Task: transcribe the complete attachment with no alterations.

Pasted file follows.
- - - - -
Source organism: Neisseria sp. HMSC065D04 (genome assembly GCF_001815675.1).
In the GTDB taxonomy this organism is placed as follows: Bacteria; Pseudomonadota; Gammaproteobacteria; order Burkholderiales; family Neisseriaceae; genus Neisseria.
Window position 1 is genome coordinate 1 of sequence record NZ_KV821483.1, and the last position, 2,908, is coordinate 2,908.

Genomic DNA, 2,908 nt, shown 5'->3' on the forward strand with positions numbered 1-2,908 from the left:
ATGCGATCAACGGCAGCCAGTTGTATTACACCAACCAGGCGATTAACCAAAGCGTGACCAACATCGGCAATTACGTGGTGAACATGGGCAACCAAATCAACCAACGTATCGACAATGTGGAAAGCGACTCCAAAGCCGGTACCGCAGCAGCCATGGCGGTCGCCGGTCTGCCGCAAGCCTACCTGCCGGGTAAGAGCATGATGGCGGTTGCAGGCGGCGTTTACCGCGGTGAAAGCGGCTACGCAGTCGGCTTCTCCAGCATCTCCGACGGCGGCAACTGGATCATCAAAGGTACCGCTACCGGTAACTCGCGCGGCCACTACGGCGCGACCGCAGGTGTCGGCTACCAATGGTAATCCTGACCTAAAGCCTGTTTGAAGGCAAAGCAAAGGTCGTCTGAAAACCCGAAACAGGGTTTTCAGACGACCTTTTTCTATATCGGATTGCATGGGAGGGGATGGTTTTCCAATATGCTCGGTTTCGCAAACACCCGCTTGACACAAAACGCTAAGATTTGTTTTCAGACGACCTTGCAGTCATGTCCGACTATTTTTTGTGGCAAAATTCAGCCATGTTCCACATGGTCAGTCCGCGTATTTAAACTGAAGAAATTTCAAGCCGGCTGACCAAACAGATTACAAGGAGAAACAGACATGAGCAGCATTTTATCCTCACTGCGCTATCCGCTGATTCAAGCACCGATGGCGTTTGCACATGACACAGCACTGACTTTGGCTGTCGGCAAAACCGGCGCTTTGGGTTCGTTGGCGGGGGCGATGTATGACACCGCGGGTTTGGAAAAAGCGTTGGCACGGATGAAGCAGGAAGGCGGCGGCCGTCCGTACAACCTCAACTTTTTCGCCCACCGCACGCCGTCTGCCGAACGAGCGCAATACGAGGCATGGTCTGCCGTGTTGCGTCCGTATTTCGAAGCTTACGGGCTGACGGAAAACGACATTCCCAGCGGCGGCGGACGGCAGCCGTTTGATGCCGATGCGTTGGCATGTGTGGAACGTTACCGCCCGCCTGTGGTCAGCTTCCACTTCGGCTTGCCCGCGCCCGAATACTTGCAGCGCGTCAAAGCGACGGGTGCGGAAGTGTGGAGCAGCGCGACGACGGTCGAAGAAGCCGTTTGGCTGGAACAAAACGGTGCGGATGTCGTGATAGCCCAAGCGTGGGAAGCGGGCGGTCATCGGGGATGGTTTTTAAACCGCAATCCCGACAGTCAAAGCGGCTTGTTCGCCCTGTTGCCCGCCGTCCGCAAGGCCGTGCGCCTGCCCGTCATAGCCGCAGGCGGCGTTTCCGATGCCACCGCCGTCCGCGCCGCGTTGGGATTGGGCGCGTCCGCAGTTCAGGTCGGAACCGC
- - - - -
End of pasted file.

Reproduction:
Source organism: Neisseria sp. HMSC065D04 (genome assembly GCF_001815675.1).
In the GTDB taxonomy this organism is placed as follows: Bacteria; Pseudomonadota; Gammaproteobacteria; order Burkholderiales; family Neisseriaceae; genus Neisseria.
Window position 1 is genome coordinate 1 of sequence record NZ_KV821483.1, and the last position, 2,908, is coordinate 2,908.

Genomic DNA, 2,908 nt, shown 5'->3' on the forward strand with positions numbered 1-2,908 from the left:
ATGCGATCAACGGCAGCCAGTTGTATTACACCAACCAGGCGATTAACCAAAGCGTGACCAACATCGGCAATTACGTGGTGAACATGGGCAACCAAATCAACCAACGTATCGACAATGTGGAAAGCGACTCCAAAGCCGGTACCGCAGCAGCCATGGCGGTCGCCGGTCTGCCGCAAGCCTACCTGCCGGGTAAGAGCATGATGGCGGTTGCAGGCGGCGTTTACCGCGGTGAAAGCGGCTACGCAGTCGGCTTCTCCAGCATCTCCGACGGCGGCAACTGGATCATCAAAGGTACCGCTACCGGTAACTCGCGCGGCCACTACGGCGCGACCGCAGGTGTCGGCTACCAATGGTAATCCTGACCTAAAGCCTGTTTGAAGGCAAAGCAAAGGTCGTCTGAAAACCCGAAACAGGGTTTTCAGACGACCTTTTTCTATATCGGATTGCATGGGAGGGGATGGTTTTCCAATATGCTCGGTTTCGCAAACACCCGCTTGACACAAAACGCTAAGATTTGTTTTCAGACGACCTTGCAGTCATGTCCGACTATTTTTTGTGGCAAAATTCAGCCATGTTCCACATGGTCAGTCCGCGTATTTAAACTGAAGAAATTTCAAGCCGGCTGACCAAACAGATTACAAGGAGAAACAGACATGAGCAGCATTTTATCCTCACTGCGCTATCCGCTGATTCAAGCACCGATGGCGTTTGCACATGACACAGCACTGACTTTGGCTGTCGGCAAAACCGGCGCTTTGGGTTCGTTGGCGGGGGCGATGTATGACACCGCGGGTTTGGAAAAAGCGTTGGCACGGATGAAGCAGGAAGGCGGCGGCCGTCCGTACAACCTCAACTTTTTCGCCCACCGCACGCCGTCTGCCGAACGAGCGCAATACGAGGCATGGTCTGCCGTGTTGCGTCCGTATTTCGAAGCTTACGGGCTGACGGAAAACGACATTCCCAGCGGCGGCGGACGGCAGCCGTTTGATGCCGATGCGTTGGCATGTGTGGAACGTTACCGCCCGCCTGTGGTCAGCTTCCACTTCGGCTTGCCCGCGCCCGAATACTTGCAGCGCGTCAAAGCGACGGGTGCGGAAGTGTGGAGCAGCGCGACGACGGTCGAAGAAGCCGTTTGGCTGGAACAAAACGGTGCGGATGTCGTGATAGCCCAAGCGTGGGAAGCGGGCGGTCATCGGGGATGGTTTTTAAACCGCAATCCCGACAGTCAAAGCGGCTTGTTCGCCCTGTTGCCCGCCGTCCGCAAGGCCGTGCGCCTGCCCGTCATAGCCGCAGGCGGCGTTTCCGATGCCACCGCCGTCCGCGCCGCGTTGGGATTGGGCGCGTCCGCAGTTCAGGTCGGAACCGC